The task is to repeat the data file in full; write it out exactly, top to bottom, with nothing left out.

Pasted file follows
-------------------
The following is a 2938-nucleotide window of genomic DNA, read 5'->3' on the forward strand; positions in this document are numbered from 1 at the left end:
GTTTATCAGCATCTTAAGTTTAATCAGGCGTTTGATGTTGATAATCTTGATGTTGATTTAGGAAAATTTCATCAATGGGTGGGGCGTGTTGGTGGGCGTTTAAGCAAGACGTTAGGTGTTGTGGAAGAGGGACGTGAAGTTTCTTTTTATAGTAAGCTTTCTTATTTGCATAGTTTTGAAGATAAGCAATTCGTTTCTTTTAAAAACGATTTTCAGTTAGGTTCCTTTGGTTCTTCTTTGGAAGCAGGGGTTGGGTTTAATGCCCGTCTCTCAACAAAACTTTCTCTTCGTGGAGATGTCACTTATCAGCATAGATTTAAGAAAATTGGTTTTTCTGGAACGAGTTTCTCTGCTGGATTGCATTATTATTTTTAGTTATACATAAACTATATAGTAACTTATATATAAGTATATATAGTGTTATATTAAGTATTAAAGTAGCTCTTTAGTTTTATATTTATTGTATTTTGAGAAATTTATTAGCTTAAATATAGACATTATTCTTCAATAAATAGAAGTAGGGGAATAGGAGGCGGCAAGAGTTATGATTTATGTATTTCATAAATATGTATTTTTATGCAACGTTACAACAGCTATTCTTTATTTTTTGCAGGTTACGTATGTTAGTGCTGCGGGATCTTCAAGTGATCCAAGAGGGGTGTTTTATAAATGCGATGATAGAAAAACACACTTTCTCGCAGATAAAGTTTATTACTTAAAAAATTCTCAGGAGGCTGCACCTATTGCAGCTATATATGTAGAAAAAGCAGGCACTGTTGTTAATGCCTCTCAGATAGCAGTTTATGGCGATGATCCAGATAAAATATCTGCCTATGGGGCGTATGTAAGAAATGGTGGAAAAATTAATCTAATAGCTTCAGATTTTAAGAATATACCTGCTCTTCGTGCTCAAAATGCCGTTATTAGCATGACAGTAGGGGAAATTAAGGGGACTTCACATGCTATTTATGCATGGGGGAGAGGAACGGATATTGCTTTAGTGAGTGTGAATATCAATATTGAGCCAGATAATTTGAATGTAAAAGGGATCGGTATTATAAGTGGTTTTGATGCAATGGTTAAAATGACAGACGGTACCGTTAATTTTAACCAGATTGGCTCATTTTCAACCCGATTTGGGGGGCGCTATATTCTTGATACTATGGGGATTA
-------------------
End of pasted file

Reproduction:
The following is a 2938-nucleotide window of genomic DNA, read 5'->3' on the forward strand; positions in this document are numbered from 1 at the left end:
GTTTATCAGCATCTTAAGTTTAATCAGGCGTTTGATGTTGATAATCTTGATGTTGATTTAGGAAAATTTCATCAATGGGTGGGGCGTGTTGGTGGGCGTTTAAGCAAGACGTTAGGTGTTGTGGAAGAGGGACGTGAAGTTTCTTTTTATAGTAAGCTTTCTTATTTGCATAGTTTTGAAGATAAGCAATTCGTTTCTTTTAAAAACGATTTTCAGTTAGGTTCCTTTGGTTCTTCTTTGGAAGCAGGGGTTGGGTTTAATGCCCGTCTCTCAACAAAACTTTCTCTTCGTGGAGATGTCACTTATCAGCATAGATTTAAGAAAATTGGTTTTTCTGGAACGAGTTTCTCTGCTGGATTGCATTATTATTTTTAGTTATACATAAACTATATAGTAACTTATATATAAGTATATATAGTGTTATATTAAGTATTAAAGTAGCTCTTTAGTTTTATATTTATTGTATTTTGAGAAATTTATTAGCTTAAATATAGACATTATTCTTCAATAAATAGAAGTAGGGGAATAGGAGGCGGCAAGAGTTATGATTTATGTATTTCATAAATATGTATTTTTATGCAACGTTACAACAGCTATTCTTTATTTTTTGCAGGTTACGTATGTTAGTGCTGCGGGATCTTCAAGTGATCCAAGAGGGGTGTTTTATAAATGCGATGATAGAAAAACACACTTTCTCGCAGATAAAGTTTATTACTTAAAAAATTCTCAGGAGGCTGCACCTATTGCAGCTATATATGTAGAAAAAGCAGGCACTGTTGTTAATGCCTCTCAGATAGCAGTTTATGGCGATGATCCAGATAAAATATCTGCCTATGGGGCGTATGTAAGAAATGGTGGAAAAATTAATCTAATAGCTTCAGATTTTAAGAATATACCTGCTCTTCGTGCTCAAAATGCCGTTATTAGCATGACAGTAGGGGAAATTAAGGGGACTTCACATGCTATTTATGCATGGGGGAGAGGAACGGATATTGCTTTAGTGAGTGTGAATATCAATATTGAGCCAGATAATTTGAATGTAAAAGGGATCGGTATTATAAGTGGTTTTGATGCAATGGTTAAAATGACAGACGGTACCGTTAATTTTAACCAGATTGGCTCATTTTCAACCCGATTTGGGGGGCGCTATATTCTTGATACTATGGGGATTA